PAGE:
Friday, July 30, 2010
Preppers, Survivalists, and Military Publications
Welcome Preppers and Survivalists,
The Military has a lot to offer the prepper. They have developed rugged useful gear, written detailed "how-to" manuals, developed appropriate training, and offer relevant experiences.
The Military also has a lot of inappropriate (experiences, information, and techniques) for the prepper such as moving towards the battle instead of away, expensive specialized equipment, lack of improvisation experiences, outdated technology, reliance on a team, and willing to sacrifice a few for the many.
Now, don't take what I just said as an attack on the United States' Soldiers, Marines, Sailors, or Airmen. Because it isn't, it's about the limitations the military has for preppers.
Each branch of the military, Army, Navy and the Air Force, has its own publications. (This has changed in recent decades as each branch tries to integrate with the other branches. It's called "jointness")
The U.S. Army has publications called Field Manuals (FM), Technical Manuals (TM) Soldier Training Publications (STP) Graphic Training Aids (GTA), and the Army Correspondence Course Program (ACCP) to name a few. They have many more.
FMs deal with how to do something. STPs are military job specific information. TMs deal with how to repair things. GTAs are picture (graphics) based mini-instructions, and ACCPs are, just like the name says, correspondence course over a variety of subjects.
The U.S. Marine Corps has publications called Marine Corps Warfighting Publications (MCWP), Marine Corps Reference Publications (MCRP), and Marine Corps Doctrinal Publications (MCDP) to name a few for the Marines
MCWPs provides the Marine Corps' "doctrine and supporting tactics" for a subject, similar to field manuals. MCRP are basically a references "on tactics, techniques, and procedures" of a subject. Lastly, MCDPs describes "the theory and philosophy" of a subject by the U.S.M.C, the "Big" picture.
I have limited experience with the United States Navy and the U.S. Air Force publication systems. I do know some things.
The United States Navy has Naval Education and Training (NAVEDTRA) publications. These are similar to correspondence courses. The booklets, some are over 300 pages, cover "the subject matter that reflects day-to-day requirements and experiences of personnel in the rating or skill area."
The United States Air Force has Air Force Handbooks (AFH), Air Force Regulations (AFR), and Air Force Manuals (AFM). To me, all three seem to be interchangeable, so the survivalist must read each publication to see if it provides relevant information for you and your family.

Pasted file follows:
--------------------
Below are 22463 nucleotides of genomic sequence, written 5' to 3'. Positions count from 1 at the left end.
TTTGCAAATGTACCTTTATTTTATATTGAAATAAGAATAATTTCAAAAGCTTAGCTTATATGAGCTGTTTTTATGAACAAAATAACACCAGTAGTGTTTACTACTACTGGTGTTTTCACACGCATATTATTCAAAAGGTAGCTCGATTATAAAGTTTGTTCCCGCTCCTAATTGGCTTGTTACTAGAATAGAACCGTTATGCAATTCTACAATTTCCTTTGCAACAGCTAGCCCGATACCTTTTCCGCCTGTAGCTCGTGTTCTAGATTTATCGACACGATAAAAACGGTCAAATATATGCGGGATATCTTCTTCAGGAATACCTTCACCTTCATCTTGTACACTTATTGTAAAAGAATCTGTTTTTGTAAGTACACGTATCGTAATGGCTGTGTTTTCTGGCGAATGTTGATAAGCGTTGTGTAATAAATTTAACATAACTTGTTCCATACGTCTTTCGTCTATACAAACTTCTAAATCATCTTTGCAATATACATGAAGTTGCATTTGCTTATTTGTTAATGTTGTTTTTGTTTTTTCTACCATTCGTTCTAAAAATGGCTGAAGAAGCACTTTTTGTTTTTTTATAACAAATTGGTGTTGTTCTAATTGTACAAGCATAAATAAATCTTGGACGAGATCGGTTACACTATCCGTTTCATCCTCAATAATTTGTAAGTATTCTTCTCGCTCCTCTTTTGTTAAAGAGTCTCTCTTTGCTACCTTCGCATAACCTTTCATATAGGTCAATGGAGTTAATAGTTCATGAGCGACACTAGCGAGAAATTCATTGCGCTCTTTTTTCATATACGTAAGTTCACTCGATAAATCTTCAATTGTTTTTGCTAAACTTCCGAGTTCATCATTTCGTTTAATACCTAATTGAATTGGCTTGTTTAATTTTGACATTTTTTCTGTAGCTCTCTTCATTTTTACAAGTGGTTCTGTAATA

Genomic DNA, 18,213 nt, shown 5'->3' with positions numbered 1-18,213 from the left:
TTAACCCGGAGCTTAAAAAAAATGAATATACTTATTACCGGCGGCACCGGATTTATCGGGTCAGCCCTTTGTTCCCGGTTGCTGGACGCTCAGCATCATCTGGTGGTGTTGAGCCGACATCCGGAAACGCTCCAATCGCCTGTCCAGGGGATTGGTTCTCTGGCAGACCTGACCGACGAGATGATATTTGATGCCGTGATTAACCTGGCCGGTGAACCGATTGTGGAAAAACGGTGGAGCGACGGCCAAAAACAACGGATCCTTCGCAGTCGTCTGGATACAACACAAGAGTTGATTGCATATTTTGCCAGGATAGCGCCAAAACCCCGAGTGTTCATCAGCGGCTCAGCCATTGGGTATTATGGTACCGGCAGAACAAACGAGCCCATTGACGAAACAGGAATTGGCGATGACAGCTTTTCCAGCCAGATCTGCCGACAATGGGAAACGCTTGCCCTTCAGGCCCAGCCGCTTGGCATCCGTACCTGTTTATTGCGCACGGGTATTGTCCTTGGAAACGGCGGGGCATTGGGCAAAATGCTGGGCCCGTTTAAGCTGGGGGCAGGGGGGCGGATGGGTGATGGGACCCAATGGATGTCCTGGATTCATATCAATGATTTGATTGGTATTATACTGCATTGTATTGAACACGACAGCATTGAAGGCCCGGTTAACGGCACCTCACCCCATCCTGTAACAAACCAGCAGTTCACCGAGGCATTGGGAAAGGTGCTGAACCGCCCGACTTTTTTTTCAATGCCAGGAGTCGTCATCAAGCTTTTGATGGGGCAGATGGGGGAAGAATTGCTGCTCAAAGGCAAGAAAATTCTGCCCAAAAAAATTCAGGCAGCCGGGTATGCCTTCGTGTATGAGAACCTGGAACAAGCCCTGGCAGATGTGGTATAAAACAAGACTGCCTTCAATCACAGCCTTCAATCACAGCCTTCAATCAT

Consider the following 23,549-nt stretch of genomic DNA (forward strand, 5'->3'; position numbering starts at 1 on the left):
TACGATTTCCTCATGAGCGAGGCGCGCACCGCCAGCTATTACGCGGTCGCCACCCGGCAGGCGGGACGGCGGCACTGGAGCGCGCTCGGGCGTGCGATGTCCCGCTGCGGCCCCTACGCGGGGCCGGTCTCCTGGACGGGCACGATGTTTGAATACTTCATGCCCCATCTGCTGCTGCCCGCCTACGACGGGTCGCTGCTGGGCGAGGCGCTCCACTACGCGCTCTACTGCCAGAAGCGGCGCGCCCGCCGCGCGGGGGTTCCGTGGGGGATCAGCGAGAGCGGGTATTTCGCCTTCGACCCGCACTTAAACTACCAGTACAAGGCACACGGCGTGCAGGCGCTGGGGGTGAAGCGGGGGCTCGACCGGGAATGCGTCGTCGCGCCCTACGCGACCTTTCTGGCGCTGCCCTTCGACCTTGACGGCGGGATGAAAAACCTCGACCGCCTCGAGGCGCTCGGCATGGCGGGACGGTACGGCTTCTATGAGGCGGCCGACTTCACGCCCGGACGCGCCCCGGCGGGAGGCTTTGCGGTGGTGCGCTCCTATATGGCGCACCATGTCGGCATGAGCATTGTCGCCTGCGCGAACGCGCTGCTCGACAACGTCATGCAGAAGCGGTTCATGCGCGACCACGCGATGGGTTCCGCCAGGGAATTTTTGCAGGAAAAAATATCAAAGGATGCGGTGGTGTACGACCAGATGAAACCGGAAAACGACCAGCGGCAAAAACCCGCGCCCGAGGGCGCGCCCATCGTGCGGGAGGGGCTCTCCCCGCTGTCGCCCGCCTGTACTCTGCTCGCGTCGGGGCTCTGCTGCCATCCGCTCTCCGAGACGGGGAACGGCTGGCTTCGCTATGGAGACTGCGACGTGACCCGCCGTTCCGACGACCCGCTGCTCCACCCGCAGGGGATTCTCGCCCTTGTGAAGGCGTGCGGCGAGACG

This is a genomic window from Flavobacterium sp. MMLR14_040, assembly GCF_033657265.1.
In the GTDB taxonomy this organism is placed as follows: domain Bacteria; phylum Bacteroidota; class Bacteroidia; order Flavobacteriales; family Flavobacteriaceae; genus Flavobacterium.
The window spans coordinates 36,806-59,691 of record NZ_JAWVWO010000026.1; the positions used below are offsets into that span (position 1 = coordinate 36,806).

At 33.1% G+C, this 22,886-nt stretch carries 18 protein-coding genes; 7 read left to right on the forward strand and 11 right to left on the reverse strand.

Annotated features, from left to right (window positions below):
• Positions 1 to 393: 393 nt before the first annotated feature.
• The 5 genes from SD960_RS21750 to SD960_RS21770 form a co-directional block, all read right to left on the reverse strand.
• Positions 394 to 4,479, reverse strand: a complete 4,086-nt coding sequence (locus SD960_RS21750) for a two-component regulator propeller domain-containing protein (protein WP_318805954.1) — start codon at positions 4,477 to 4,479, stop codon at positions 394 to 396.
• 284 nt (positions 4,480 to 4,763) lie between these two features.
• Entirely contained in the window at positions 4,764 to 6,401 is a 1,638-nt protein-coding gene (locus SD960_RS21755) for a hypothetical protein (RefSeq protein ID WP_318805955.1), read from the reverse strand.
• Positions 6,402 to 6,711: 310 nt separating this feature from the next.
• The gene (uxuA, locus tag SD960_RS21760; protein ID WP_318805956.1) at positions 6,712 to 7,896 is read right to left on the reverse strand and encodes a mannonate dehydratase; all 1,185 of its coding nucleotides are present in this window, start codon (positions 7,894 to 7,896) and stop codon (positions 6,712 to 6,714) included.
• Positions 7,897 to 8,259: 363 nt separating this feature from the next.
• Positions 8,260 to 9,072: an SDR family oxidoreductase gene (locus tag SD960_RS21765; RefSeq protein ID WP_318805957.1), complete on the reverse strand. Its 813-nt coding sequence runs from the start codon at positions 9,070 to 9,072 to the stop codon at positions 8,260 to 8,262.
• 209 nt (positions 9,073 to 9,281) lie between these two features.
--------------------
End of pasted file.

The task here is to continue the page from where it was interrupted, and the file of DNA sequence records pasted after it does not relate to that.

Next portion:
Now, you can buy the printed manuals from a military surplus store, order a compact disk (CD), or you can download them for free, excluding the federal taxes you have already paid, from various places.
click on "Public Access to Reimer Digital Library (RDL):
This will take you to
click "Official Departmental Publications" the page will reload
then select what you want.
If you leave Type: and School: on "Any," it will list every publication available. There is a lot of them. To narrow the search, select "Field Manual" or "Training Circular" under Type: and "Any" under school.
To find the manuals I have listed later on in this article, you will need to select "Medical," "Engineer," and "Infantry" under School:, so you don't have to wade through all of the publications.
Note: Some publications are classified. You can't get them unless you're in the military.
U.S. Navy and U.S. Marine Corps
The Navy formerly allowed civilians to download the NAVEDTRAs, not any more; however, I downloaded my copies to Scribd. Here is a direct link to my page on Scribd Someone You Know on Scribd. You can also do a search for "NAVEDTRA" on Scribd.
The Marines, being part of the Navy, no longer allow civilians to download their manuals, either.
Oops, I made a mistake because I just found a link for the Marine Corps Publications Electronic Library at http://www.usmc.mil/news/publications/pages/orders.aspx. Their electronic library has a few links to the different services, but the real juicy Marine Corps manuals are at this link
Note: The Army and the Marine Corp are probably the most integrated of all the services when it come to publications, but they still have their differences.
U.S. Air Force
scroll, not very far, down to "Product Index" and click on the tool bar and links will appear in the box.
As I said, I am unfamiliar with the the Air Force's publications, so you will have to explore their publication system to find relevant manuals for you and your family.
Now, these military publications are a two-edged sword.